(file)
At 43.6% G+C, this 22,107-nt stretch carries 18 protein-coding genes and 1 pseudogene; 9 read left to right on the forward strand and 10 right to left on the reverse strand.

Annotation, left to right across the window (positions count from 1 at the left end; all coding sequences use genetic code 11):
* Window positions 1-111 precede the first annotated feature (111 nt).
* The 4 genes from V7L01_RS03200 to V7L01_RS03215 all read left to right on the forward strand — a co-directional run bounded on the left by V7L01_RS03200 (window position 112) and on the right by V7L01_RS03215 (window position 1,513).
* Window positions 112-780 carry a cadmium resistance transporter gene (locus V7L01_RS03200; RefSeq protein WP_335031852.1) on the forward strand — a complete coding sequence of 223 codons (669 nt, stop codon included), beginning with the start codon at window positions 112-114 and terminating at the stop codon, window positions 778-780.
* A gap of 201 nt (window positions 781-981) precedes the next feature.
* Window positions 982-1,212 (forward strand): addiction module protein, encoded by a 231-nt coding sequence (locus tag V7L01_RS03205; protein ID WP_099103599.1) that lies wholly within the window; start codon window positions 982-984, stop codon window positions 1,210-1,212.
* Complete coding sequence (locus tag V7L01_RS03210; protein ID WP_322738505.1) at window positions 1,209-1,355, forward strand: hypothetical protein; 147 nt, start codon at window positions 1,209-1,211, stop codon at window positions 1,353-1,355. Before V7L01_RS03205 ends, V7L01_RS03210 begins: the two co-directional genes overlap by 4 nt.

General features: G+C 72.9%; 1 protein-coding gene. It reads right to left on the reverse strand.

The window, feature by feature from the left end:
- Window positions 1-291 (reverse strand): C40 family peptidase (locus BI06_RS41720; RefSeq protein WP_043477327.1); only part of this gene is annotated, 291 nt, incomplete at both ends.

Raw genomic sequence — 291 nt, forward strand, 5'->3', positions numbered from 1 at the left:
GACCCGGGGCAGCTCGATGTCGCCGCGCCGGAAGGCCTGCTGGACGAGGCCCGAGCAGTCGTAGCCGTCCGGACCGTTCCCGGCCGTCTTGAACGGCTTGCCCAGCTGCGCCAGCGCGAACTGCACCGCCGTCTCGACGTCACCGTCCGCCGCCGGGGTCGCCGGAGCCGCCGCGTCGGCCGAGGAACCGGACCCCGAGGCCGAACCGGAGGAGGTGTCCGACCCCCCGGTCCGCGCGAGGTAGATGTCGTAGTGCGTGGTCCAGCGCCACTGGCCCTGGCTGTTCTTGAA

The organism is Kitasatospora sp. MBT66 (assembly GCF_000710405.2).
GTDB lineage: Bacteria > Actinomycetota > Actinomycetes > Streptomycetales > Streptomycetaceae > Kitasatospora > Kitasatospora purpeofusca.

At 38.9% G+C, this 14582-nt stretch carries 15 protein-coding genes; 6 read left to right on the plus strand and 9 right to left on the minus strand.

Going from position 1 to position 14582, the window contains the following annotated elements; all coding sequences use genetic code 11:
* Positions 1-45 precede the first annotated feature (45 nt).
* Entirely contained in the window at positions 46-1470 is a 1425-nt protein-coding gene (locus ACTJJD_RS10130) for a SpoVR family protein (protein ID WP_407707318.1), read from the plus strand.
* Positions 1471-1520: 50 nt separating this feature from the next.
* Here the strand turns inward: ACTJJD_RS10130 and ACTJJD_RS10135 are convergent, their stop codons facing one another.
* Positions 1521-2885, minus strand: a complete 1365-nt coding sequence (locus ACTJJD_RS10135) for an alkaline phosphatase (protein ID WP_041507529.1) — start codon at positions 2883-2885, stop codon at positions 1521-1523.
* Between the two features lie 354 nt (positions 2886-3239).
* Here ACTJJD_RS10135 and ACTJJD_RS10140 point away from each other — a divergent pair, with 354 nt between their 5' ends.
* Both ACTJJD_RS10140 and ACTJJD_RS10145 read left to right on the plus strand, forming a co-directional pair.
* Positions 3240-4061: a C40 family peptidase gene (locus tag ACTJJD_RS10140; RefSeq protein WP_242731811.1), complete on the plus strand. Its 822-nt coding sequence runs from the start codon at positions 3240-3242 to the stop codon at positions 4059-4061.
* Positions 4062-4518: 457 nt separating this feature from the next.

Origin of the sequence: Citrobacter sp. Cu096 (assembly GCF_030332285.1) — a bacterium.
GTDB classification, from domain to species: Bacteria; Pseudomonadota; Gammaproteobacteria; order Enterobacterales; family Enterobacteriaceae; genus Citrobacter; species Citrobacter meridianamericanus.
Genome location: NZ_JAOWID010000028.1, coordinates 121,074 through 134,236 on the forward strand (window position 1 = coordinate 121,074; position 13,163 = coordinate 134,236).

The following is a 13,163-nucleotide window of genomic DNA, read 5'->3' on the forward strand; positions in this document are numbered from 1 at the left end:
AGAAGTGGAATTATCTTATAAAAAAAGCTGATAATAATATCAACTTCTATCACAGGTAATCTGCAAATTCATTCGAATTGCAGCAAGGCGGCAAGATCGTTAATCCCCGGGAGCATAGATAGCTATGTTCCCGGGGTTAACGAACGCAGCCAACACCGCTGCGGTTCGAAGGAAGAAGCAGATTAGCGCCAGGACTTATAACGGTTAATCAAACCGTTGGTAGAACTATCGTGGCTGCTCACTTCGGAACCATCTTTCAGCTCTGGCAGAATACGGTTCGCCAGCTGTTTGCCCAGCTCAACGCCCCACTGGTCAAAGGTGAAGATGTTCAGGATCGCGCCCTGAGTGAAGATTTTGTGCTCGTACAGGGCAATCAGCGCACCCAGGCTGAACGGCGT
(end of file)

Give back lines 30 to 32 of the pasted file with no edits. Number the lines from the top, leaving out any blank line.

Genome location: NZ_JAOWID010000028.1, coordinates 121,074 through 134,236 on the forward strand (window position 1 = coordinate 121,074; position 13,163 = coordinate 134,236).

The following is a 13,163-nucleotide window of genomic DNA, read 5'->3' on the forward strand; positions in this document are numbered from 1 at the left end:
AGAAGTGGAATTATCTTATAAAAAAAGCTGATAATAATATCAACTTCTATCACAGGTAATCTGCAAATTCATTCGAATTGCAGCAAGGCGGCAAGATCGTTAATCCCCGGGAGCATAGATAGCTATGTTCCCGGGGTTAACGAACGCAGCCAACACCGCTGCGGTTCGAAGGAAGAAGCAGATTAGCGCCAGGACTTATAACGGTTAATCAAACCGTTGGTAGAACTATCGTGGCTGCTCACTTCGGAACCATCTTTCAGCTCTGGCAGAATACGGTTCGCCAGCTGTTTGCCCAGCTCAACGCCCCACTGGTCAAAGGTGAAGATGTTCAGGATCGCGCCCTGAGTGAAGATTTTGTGCTCGTACAGGGCAATCAGCGCACCCAGGCTGAACGGCGT